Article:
As a freshman, I could not wait to get to Austin- I would leave my small East Coast town to make new friends and study at one of the nation’s best universities. Even though I looked forward to new faces and studies, I still felt uneasy about the high school- college transition, and this started before stepping foot on campus. I was worried about the workload and the rigorous coursework I would face the next four years and wondered how I would do it. This is when I decided to sign up for FRI. I wanted to take initiative in my learning and get involved with an organization that would make the big university environment feel smaller.
When FRI started in the spring semester, the DIY lab took every new student under its wing to make sure we would succeed in the lab. In the DIY lab, we learned extensive notebook keeping, which became a habit that helped me organize my notes for my other classes. Another thing I am grateful about the DIY community is that all of the students are more than willing to take a break from their projects to help troubleshoot the work of their classmates. Since I had never worked in a lab before, my lab mates were patient and helpful in teaching me the techniques I would need. This is the strength of our community and I think I can honestly speak for my labmates when I say, we look forward to coming into the lab every week.
One of the best things about DIY is that we are able to make our own schedule for lab hours. Like adding a class, the extra hours challenges your time management skills, but you quickly get a hang of things. This is especially true during weeks that I had an exam because I was able to skip an hour of lab that week and make it up the following week without falling behind.
Although flexible lab time makes DIY easier, I struggled when it came to our coding projects. In the beginning, I dreaded the coding assignment as soon as I received the notification from Canvas. It took a lot of Codecademy practice and outside readings to get my projects to work properly. I remember sitting in the PCL when the final coding assignment was posted and I thought, “Well, better start before I have to focus on finals.” I knew this project was going to take quite a few hours but when I finished it that same night, I could not believe it. I was shocked that everything came together so smoothly. Coding was never a language I wanted to learn nor did I think I would ever effectively grasp, but there I was. I may not have loved coding websites, but they were definitely worth the time.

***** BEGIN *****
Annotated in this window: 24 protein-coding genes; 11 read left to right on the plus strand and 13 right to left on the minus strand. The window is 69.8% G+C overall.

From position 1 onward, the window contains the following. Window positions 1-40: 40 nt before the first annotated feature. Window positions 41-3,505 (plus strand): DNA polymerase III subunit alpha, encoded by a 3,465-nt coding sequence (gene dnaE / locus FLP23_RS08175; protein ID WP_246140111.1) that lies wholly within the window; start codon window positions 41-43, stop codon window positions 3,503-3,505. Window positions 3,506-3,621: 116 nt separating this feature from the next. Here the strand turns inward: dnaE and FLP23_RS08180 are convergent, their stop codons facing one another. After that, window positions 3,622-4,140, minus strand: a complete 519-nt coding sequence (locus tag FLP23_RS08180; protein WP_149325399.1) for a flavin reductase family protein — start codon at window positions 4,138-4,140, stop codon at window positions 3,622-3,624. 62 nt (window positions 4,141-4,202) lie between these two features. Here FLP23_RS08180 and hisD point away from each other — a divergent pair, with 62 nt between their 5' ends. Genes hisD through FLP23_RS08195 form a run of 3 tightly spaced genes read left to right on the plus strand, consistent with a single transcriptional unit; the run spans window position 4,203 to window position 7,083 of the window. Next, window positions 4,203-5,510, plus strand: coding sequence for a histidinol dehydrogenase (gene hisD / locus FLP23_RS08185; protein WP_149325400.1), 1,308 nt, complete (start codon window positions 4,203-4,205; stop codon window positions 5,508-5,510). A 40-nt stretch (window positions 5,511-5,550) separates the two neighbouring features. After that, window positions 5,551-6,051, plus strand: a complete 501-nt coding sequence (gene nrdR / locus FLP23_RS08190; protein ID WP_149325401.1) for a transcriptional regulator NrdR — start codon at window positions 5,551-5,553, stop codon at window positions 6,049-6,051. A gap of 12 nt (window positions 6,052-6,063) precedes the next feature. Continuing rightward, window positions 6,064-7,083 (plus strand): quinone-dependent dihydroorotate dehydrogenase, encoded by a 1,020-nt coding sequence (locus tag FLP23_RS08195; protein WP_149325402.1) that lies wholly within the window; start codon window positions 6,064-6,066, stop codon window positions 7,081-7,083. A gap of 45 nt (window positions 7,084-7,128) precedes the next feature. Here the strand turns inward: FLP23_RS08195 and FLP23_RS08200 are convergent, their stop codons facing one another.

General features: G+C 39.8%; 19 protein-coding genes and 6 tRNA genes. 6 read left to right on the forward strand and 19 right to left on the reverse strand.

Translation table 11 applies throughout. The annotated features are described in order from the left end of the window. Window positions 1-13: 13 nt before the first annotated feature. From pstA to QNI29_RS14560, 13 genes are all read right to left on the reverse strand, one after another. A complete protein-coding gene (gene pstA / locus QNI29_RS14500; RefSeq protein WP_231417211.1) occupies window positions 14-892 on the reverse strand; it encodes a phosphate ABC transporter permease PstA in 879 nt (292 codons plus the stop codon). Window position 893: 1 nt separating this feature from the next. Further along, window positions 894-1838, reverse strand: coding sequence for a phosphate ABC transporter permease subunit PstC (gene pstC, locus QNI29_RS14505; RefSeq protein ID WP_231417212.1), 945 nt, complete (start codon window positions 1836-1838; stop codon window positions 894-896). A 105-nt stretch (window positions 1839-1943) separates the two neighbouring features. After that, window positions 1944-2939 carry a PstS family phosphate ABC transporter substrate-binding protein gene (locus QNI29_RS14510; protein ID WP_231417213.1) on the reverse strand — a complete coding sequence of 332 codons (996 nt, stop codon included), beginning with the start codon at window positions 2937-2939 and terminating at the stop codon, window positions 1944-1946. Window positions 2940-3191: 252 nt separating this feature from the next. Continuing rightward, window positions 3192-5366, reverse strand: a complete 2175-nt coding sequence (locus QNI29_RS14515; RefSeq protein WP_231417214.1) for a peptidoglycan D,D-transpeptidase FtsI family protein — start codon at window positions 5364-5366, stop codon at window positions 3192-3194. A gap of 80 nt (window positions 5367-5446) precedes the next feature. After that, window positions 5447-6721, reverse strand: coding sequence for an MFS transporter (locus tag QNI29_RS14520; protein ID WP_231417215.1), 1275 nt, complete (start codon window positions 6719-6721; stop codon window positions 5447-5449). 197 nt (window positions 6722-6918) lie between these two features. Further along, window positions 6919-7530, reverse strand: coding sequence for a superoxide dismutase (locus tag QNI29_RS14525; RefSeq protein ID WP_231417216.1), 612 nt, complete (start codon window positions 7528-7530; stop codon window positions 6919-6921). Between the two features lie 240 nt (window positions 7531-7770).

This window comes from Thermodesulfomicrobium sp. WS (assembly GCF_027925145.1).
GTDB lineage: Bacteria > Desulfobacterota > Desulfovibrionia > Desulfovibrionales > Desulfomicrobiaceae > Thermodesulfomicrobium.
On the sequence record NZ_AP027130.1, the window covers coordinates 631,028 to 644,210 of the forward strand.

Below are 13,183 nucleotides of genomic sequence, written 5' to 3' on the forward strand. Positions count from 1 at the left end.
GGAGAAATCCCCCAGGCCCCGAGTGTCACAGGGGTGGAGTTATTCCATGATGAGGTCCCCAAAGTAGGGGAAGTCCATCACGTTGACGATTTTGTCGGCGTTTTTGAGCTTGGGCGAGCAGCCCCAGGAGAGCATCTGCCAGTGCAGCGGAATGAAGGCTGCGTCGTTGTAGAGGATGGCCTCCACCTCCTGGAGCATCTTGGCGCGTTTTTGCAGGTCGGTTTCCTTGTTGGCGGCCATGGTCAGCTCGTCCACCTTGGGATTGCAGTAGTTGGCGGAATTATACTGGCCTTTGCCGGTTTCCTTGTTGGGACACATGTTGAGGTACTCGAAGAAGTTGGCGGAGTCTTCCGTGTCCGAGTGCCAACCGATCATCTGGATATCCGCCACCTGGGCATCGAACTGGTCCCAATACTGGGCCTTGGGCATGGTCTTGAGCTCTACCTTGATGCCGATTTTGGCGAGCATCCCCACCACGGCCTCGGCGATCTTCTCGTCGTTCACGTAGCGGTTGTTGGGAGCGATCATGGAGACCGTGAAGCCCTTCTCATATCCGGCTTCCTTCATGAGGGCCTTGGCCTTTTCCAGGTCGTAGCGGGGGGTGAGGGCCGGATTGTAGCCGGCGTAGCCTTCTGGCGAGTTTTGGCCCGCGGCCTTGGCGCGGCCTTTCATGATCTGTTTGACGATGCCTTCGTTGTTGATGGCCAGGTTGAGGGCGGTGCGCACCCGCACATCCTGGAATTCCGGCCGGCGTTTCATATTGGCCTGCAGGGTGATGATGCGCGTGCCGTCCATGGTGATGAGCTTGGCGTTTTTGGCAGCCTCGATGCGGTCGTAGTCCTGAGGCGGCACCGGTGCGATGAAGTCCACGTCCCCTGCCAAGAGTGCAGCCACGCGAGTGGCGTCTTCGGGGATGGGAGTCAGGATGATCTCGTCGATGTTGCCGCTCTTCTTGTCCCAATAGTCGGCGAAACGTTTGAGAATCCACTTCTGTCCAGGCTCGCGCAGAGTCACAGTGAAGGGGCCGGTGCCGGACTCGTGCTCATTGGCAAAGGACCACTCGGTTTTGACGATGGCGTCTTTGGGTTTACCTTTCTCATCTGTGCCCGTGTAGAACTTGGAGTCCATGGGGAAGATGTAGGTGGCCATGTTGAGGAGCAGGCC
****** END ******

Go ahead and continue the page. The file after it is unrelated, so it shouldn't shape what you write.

I looked forward to picking up a student’s research project that could truly make an impact in the world. This was important to me in choosing a stream because I wanted to make a difference in the community. In one of the projects we did first semester, we tested the water in Waller Creek and found that the bacteria in it proved to be a health risk and submitted our results to the City of Austin. This truly gave me a sense of accomplishment.
Whether my confidence was bolstered from the support of the DIY Diagnostics community or the experience I gained as the semester progressed, I am positive that this stream has made me grow both as a student and a person. I joined FRI because I wanted to be apart of a group, learn, and impact the community and DIY has done just that.